By Sean Tubbs

Charlottesville Tomorrow

Tuesday, April 21, 2009

The building on the left is on property zoned for commercial use since 1949. The property on the right has been zoned for residential, and now the owners are seeking a rezoning to convert their home into a restaurant or catering facility

Over the past few years, several restaurants have opened up on Hinton Avenue in Charlottesville’s Belmont Neighborhood by taking advantage of a zoning designation that was given to sections of the street in 1949. There are currently six restaurants open or about to open on a two-block stretch of the road.

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At their meeting on April 14, 2009, the Charlottesville Planning Commission considered a rezoning to allow for one more restaurant on the street, but not without hearing from neighborhood residents who want a clearer plan on the future of their neighborhood.

The application was from the owners of 814 Hinton Avenue, who live immediately next to a former residence that was recently converted to the Belmont BBQ restaurant. That was allowed because 816 Hinton Avenue has been zoned since 1949 as Neighborhood Commercial Center (NCC), which allows for such a use. Because the original zoning ordinance did not contain provisions for buffers, the two structures are within four feet of each other.

Property owner Andrew Ewell said that he is seeking the rezoning in part because of the lack of a buffer. He said he was originally opposed to the presence of Belmont BBQ, but that in general its operations have not had as much of an impact on his residence. But, now he wants to turn that home into a business itself. His application included several pictures depicting the many commercial properties adjoining his property, including a tire repair shop across the street.

“Our intentions are to do everything possible to help the neighborhood with our property and to make our lot a more natural divider between the commercial corridor and the residential corridor,” Ewell said. There are 32 feet between the other side of his house and the next property line.

Andrew Ewell told the Commission that he can practically reach out and touch the restaurant from his fence. His property is on the right.

City Planner Brian Haluska said that in this case, the lack of a buffer between the two properties would make staff willing to recommend a rezoning, if Ewell would guarantee that a buffer of at least 20 feet be guaranteed. The new restaurant would not require a site plan, and thus no further review from City planning staff, unless Ewell and the other property owners opt to expand the existing building’s footprint.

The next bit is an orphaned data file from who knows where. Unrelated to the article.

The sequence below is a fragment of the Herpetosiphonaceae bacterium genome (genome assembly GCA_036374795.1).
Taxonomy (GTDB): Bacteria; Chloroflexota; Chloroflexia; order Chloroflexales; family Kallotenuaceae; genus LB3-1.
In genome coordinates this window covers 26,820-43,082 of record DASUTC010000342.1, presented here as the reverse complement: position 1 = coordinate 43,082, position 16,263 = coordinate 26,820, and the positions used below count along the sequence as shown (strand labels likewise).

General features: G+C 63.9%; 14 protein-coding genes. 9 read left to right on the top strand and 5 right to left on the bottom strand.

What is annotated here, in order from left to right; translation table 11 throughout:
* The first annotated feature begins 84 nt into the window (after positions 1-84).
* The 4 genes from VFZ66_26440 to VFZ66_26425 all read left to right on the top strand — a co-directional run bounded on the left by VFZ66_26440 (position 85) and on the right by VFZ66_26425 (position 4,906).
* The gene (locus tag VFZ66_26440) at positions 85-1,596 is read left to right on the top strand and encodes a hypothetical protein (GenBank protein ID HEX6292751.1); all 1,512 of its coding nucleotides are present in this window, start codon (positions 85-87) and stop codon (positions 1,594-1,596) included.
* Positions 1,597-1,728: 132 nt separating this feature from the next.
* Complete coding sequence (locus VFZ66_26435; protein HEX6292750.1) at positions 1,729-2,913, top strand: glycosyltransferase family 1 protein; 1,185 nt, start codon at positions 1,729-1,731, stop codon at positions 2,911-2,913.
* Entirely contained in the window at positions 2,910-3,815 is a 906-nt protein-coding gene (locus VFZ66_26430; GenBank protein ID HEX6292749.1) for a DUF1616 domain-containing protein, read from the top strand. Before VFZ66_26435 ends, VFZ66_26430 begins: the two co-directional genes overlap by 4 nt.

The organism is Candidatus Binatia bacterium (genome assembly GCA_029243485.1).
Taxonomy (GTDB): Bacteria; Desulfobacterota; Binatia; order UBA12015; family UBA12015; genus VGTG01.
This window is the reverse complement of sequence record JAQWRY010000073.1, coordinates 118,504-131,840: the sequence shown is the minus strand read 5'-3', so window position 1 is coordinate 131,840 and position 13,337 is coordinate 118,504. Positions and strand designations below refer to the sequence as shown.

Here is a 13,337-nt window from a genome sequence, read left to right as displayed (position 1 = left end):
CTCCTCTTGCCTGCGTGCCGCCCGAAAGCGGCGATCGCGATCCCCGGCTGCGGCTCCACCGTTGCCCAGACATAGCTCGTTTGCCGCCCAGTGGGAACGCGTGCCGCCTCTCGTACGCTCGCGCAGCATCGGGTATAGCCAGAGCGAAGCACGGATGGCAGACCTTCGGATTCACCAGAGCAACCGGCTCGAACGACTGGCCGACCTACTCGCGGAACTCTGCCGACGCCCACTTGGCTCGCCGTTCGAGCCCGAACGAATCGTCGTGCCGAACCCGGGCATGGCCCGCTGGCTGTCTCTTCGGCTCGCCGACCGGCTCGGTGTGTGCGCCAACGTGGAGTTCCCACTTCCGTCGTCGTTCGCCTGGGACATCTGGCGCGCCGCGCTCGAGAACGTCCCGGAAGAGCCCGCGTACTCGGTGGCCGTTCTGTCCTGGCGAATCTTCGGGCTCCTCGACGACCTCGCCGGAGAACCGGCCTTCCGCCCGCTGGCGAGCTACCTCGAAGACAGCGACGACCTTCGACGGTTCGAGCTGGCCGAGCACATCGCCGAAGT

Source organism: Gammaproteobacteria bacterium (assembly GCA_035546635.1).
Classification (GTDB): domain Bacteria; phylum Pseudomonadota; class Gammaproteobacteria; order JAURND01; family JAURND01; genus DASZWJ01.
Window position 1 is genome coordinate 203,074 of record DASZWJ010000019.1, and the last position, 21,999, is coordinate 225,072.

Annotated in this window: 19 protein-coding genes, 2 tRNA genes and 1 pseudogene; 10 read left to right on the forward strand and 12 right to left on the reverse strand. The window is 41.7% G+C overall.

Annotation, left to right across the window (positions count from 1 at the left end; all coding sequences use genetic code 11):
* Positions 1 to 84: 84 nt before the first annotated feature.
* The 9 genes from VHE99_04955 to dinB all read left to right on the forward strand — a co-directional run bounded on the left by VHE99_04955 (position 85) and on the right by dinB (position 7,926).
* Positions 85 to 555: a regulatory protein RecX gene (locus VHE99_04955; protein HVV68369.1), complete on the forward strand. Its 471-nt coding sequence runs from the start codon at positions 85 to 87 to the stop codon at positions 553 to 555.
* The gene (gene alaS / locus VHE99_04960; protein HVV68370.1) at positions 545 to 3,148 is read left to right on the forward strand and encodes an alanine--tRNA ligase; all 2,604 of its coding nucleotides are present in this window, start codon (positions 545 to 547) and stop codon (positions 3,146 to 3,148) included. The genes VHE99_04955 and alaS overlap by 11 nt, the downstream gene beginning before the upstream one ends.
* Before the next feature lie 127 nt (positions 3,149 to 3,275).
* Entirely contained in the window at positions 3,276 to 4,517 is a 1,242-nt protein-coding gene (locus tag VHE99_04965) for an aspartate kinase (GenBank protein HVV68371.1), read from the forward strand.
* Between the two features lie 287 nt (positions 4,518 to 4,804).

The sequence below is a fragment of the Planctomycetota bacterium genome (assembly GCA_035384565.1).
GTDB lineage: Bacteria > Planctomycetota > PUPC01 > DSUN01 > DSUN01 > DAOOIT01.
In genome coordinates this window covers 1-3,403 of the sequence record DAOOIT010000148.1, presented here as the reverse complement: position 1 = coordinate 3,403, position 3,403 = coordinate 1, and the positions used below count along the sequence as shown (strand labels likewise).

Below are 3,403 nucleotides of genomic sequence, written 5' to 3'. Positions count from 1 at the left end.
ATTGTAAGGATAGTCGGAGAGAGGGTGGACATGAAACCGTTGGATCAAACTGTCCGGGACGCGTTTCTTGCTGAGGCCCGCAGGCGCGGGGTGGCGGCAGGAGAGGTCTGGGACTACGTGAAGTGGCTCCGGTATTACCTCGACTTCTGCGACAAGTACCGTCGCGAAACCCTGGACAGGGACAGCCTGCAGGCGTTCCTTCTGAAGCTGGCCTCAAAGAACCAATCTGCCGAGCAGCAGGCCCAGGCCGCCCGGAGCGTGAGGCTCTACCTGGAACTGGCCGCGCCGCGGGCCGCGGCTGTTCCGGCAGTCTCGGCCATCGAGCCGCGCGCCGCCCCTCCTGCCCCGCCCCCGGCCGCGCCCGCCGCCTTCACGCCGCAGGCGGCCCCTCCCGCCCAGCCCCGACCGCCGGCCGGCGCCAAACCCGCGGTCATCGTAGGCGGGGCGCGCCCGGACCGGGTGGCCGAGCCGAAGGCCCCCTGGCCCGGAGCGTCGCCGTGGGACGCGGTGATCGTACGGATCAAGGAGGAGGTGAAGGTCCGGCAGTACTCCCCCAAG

For example, if Ewell opted to build a deck or a bigger kitchen, staff would have the opportunity to require more parking or ask for other demands in exchange for approval.

Haluska also said that parking would not be an obstacle to the rezoning because parking requirements for restaurants in NCC districts are not “a high hurdle to jump over” with one space required for every 250 square feet of seating area. Haluska acknowledged that as a result, parking tends to spill over into neighborhood streets.

Jesse Fiske of the Belmont-Carlton Neighborhood Association said that his group was concerned about how another eating establishment would affect traffic and parking, but also expressed concern that a rezoning may trigger changes in property values on neighboring properties.

“The greater concern is [over] what the broad sense of downtown Belmont will be when more businesses want to move in,” Fisk said. “What happens when the smoking ban happens and everyone moves outside to smoke cigarettes?”

Neighborhood resident Janet Hatcher said it was very difficult to compete with restaurant patrons for parking spots. She said she was not opposed to commercial activity on Hinton Avenue, but she wanted to know how much more her mixed-use neighborhood could absorb. Fellow neighbor Lisa Green said that she did not move to the Corner or Downtown for a reason. Belmont resident and property owner Greg Jackson called for a plan to study the future of Belmont.

Commissioner Mike Farruggio said one hurdle to granting the rezoning was the lack of parking in Belmont, but that he could see the benefits to the City getting a more natural buffer between Hinton’s commercial and residential zones.

Commissioner Dan Rosensweig said he disagreed that the neighborhood’s growth as a destination for restaurants was generally a positive step for the City and residents.

“I lived on Hinton Avenue during a period where shootings were nightly and there are many things that have happened to that area that have made the situation a lot better,” Rosensweig said. “I believe the commercial activity that has arisen since 2000 there has made that stretch of Belmont a safer place.”

Commissioner Michael Osteen said he had come into the public hearing in favor of the rezoning, but his mind became open when he heard the comments from the neighborhood. He said at some point, the neighborhood could pursue tools to restrict parking at certain times.

The application submitted for this public hearing did not include the buffer, and Ewell requested a deferral after it appeared that the rezoning would not be granted with without one. He offered to come back with “whatever proffers would help the neighborhood and help the issues with parking and with the buffer.”



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